Whether you travel by car or by plane, be sure your pet is wearing an ID tag and, if possible, also has an imbedded identification microchip. While both should contain accurate contact information, consider not including your pet’s name on its ID tag. How a pet responds to hearing its name used could be helpful in reuniting a lost or stolen pet with its rightful owner. Grooming (bathing, combing, trimming nails) before a trip, plus taking along your pet’s favorite food, toy(s), and dishes will make your pet more comfortable. Carry proof of rabies vaccination and a current health certificate when crossing state or international borders. Finally, keep a printed photograph (a digital copy is also good to have) of your pet with you to assist with identification in case your pet is lost.

Most importantly, before undertaking any trip, consult your veterinarian to ensure that all required vaccinations are up-to-date and to receive a certificate of veterinary inspection within ten days prior to travel by air.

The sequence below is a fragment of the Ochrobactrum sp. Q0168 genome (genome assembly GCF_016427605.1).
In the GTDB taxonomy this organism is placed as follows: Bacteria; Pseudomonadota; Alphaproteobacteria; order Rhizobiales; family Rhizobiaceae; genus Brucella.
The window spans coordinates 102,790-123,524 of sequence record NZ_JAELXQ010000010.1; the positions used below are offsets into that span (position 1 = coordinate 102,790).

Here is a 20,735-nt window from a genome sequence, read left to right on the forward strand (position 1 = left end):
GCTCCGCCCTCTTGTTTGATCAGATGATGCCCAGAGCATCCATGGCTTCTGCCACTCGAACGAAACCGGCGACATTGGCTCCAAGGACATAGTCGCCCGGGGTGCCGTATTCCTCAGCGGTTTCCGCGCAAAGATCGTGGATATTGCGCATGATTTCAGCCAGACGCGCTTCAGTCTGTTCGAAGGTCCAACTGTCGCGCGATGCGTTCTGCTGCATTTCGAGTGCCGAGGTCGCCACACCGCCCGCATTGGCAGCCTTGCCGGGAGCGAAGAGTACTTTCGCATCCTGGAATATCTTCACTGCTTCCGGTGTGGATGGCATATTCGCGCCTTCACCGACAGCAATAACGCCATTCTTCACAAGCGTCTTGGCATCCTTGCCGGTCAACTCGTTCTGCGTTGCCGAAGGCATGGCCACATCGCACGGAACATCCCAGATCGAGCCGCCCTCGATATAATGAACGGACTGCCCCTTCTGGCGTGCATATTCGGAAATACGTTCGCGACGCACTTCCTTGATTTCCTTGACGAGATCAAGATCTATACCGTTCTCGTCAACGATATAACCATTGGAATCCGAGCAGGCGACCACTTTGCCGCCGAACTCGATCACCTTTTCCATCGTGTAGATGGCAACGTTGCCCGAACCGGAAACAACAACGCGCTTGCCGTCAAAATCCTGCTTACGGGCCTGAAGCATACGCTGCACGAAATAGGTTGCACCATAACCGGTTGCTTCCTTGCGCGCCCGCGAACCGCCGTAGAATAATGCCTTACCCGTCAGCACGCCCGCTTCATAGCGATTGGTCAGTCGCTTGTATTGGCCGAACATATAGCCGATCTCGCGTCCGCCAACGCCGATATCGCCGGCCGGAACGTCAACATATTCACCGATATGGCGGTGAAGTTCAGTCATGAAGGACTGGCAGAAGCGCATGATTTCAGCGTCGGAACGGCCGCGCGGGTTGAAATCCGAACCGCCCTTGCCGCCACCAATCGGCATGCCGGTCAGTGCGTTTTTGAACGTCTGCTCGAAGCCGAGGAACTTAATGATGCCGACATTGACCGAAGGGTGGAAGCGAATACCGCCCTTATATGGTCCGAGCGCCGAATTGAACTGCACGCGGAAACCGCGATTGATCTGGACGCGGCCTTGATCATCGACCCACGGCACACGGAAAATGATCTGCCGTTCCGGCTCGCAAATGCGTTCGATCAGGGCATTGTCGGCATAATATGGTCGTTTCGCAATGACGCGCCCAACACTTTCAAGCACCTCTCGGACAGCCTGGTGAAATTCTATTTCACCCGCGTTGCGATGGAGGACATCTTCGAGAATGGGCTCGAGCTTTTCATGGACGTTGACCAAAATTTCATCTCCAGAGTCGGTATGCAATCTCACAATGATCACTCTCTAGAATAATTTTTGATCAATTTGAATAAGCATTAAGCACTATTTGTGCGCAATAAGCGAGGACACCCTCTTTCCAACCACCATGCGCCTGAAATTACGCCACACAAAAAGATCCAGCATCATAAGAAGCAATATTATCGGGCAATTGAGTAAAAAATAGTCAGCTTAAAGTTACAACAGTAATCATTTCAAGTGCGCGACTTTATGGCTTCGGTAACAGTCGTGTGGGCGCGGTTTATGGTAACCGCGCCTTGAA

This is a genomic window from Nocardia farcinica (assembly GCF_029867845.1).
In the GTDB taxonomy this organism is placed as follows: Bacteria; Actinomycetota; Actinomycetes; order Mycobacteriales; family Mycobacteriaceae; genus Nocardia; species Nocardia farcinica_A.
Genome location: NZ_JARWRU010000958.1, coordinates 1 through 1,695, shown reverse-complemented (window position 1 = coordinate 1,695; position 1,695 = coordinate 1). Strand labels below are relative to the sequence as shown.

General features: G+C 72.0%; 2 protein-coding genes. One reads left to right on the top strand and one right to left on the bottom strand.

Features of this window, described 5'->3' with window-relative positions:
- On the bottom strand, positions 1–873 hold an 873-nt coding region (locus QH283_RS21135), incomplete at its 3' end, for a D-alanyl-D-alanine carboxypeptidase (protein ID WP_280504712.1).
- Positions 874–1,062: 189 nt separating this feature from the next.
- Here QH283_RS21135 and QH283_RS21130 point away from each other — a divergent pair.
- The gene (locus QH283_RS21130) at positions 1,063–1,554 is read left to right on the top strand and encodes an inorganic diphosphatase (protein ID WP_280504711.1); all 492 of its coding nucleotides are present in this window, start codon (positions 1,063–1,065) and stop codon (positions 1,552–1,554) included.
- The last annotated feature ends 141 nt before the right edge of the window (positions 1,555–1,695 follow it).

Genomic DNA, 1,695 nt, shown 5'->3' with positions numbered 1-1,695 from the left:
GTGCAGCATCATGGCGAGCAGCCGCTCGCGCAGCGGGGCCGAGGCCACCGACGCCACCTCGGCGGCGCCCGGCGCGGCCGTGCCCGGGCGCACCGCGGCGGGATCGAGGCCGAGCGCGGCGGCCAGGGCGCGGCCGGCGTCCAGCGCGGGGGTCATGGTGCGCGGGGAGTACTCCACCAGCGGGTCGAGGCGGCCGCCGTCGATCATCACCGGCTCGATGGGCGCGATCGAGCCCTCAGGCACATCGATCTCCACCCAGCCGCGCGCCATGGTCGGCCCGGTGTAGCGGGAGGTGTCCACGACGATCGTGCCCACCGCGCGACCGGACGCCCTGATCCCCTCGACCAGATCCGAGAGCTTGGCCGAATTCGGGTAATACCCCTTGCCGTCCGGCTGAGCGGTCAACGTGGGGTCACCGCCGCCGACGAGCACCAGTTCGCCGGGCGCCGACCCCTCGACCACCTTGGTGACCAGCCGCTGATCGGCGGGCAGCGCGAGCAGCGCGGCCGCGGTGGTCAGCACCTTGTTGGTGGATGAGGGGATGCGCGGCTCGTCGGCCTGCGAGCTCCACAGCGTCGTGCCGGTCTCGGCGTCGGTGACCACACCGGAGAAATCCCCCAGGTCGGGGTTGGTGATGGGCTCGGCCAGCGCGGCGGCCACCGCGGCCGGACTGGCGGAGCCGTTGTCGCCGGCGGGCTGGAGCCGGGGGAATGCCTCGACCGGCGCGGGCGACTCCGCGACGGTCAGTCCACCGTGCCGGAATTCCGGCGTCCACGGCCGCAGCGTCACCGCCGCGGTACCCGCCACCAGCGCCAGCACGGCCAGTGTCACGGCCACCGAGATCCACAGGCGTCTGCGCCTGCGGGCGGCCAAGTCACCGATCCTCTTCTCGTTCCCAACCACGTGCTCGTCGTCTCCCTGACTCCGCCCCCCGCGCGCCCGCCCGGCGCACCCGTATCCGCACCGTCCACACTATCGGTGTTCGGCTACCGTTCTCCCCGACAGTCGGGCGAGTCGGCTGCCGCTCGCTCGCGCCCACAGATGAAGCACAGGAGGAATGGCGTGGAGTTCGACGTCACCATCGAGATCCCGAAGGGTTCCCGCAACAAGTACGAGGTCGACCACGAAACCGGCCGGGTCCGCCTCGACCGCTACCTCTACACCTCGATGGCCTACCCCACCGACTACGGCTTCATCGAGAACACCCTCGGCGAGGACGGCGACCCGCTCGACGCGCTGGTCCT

We will discuss more about Dog Shipping & Pet Travel by Air in our next blog…. Till then we wish you Safe Pet Transport for all your loved ones.

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Dog Transport and Pet Shipping to Australia from Los Angeles

If you need your Dog, Cat or Pet Transported to Australia, Hawaii, the UK and more, Please visit us at AnimalTransporters.com. Shipping your pets around the world can be a difficult task with much experience needed to deal with all the airlines, rules, consulates and more. At Animal Transporters this is our specialty.